Seven years ago, I became the chief executive for an organization of over 600 employees, the largest organization I had the honor to lead in my then 18-year career. As I contemplated how to lead the organization and develop the vision for the team, I was reminded by one of my mentors that a true leader must serve those he leads. From that point on, I vowed to be a servant leader who would pour into the lives of those under my care and pursue a servant attitude in everything I did.  

Let’s define the following key terms: servant, pursue, and desire. Webster’s dictionary defines servant (n.) as “a person in the service of another”; pursue (v.) as “to follow in order to overtake; to chase”; and desire (v.) as “to wish or long for, to crave.”

Read those definitions again.

Are you a servant or a leader? The 21st-century workforce wants and needs more than leaders with the entitlement they too often bring to the table. Today’s workforce desires leaders who understand they must serve and not be served. It longs for servant-leaders.

Through my now more than 25 years of leadership experience, I’m encouraged to utilize a servant leadership mindset in my personal and professional life. But how does one establish this type of mindset? Establishing a servant leadership mindset requires you to surrender, sacrifice, and stay.


To surrender requires a leader to yield to the power of another. As a chief executive, I still had to answer to higher powers, and more importantly, to my employees and their well-being. Effective leaders must pursue being part of something bigger than themselves and surrender their “position” in order to help others achieve success and, in turn, help the organization succeed.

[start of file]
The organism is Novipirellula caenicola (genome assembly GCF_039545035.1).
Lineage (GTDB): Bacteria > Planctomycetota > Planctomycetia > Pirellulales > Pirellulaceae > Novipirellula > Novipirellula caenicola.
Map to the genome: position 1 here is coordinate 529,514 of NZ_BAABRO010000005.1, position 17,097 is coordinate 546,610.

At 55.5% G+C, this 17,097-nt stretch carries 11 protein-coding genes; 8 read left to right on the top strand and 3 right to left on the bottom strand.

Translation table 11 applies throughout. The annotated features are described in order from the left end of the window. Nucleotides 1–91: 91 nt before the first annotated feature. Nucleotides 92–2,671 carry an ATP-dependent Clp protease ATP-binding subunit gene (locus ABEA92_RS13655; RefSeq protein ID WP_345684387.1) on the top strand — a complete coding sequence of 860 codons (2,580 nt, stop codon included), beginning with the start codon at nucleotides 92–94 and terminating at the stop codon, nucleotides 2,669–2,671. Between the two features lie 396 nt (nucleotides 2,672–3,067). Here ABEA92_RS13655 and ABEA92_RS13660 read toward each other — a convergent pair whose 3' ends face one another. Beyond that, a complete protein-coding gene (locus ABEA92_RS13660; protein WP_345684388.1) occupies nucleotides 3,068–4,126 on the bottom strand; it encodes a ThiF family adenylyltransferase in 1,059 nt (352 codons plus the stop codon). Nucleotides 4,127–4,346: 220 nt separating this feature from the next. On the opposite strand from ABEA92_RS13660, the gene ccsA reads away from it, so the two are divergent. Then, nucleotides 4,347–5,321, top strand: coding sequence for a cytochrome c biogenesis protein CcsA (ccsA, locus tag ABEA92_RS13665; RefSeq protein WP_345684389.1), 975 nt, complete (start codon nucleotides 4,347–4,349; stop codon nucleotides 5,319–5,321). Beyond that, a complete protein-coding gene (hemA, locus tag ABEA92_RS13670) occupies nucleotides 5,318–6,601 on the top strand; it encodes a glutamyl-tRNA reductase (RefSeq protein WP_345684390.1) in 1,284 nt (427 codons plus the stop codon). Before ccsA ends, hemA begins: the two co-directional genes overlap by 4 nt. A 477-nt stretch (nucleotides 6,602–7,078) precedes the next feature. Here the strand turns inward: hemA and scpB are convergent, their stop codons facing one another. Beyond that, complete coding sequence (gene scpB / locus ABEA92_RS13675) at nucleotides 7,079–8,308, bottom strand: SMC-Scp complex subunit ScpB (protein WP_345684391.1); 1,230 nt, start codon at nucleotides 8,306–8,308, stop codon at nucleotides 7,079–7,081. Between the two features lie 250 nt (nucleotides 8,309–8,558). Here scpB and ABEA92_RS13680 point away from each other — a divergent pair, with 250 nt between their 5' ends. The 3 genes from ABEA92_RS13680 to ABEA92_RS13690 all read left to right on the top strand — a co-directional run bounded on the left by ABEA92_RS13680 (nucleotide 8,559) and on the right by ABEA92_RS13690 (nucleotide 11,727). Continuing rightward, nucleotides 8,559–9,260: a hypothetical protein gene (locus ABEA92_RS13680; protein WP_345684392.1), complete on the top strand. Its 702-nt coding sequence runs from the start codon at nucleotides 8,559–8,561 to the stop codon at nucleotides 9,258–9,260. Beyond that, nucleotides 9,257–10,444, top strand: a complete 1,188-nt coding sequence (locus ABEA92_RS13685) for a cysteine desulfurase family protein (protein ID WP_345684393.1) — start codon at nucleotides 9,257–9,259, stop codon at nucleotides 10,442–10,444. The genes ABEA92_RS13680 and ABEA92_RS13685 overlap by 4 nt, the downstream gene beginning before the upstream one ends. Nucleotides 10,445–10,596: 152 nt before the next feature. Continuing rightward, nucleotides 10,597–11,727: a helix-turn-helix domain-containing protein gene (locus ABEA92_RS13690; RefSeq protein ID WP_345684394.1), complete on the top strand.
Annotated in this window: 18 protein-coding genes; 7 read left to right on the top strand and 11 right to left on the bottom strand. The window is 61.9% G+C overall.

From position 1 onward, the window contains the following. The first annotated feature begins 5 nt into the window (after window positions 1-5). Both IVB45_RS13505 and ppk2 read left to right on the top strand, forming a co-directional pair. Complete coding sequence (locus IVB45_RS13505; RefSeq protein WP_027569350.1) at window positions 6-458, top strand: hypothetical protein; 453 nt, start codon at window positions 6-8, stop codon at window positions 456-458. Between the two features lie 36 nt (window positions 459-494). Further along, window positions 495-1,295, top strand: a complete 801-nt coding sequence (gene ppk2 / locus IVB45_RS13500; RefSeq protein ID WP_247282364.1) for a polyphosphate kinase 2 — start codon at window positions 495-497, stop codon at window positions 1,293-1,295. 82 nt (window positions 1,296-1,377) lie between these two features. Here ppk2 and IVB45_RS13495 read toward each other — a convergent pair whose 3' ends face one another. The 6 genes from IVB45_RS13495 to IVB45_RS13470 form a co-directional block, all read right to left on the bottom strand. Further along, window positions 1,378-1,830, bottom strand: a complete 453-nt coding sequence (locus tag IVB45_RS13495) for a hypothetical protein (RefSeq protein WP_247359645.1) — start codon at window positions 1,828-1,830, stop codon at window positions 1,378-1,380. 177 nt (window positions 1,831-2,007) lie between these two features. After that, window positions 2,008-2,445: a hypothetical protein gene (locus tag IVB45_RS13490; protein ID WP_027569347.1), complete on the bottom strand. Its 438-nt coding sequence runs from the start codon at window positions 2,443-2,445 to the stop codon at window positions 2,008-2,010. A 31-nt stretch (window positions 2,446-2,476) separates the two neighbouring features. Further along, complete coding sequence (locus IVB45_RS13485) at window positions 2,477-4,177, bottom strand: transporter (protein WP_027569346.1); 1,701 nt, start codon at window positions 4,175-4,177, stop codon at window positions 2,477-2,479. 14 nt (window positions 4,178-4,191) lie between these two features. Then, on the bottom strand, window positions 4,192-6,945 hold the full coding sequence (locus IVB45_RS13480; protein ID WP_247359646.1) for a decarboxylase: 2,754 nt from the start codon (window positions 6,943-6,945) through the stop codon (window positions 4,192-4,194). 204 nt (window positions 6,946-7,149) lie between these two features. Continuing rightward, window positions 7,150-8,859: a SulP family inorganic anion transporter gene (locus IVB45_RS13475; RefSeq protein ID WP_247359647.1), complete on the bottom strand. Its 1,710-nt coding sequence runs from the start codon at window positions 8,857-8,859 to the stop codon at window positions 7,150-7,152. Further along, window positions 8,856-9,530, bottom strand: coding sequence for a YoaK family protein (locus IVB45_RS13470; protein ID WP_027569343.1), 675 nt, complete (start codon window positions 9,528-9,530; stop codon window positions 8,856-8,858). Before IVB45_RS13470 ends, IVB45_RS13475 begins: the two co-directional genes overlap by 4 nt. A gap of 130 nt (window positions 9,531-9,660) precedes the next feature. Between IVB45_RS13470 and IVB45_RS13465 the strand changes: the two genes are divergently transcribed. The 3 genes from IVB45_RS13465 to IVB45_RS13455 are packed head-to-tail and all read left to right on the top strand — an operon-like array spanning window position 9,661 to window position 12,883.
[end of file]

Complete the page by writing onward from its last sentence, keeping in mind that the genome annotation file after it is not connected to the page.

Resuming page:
To sacrifice is to give oneself up for the good of another. Servant leaders can’t see their employees as “pawns” and use them to get ahead. Put away your own desires and see yourself as a servant to others. Live with a “towel” not a “title”! Sacrifice your time, talents, and treasures to help others succeed. Servant leaders respond to making sacrifices with confidence, perseverance, and courage because they know they are part of something bigger than themselves. And leave your ego at the door. After all, leadership can never be about you.  


To stay as a servant leader is to hold out, endure, and remain to the end! Stand firm when the trials come, stay the course to make an impact and grow a legacy. If you’ve surrendered to their service and sacrificed for them, you won’t be alone when trials require you to stay. Too many leaders turn and run when the going gets tough. Stick it out and learn to grow with your team.  

The master motivator, Zig Ziglar, stated, “You can get everything you want if you just help enough people get what they want!” Establishing a servant-leadership mindset is essential to achieving long-term success in business and life. And your employees desire it.

When I finally learned how to surrender to a greater cause, sacrifice for the good of the organization and others, and stand firm when the going was toughest, I reaped the benefits of servant leadership. It is, however, an ongoing, uphill battle that will cease to end as long as I desire to lead others and make an impact on lives.

Who have you helped this week? How are you adding value to the lives of others? If you don’t know where to begin, consider practicing servant leadership.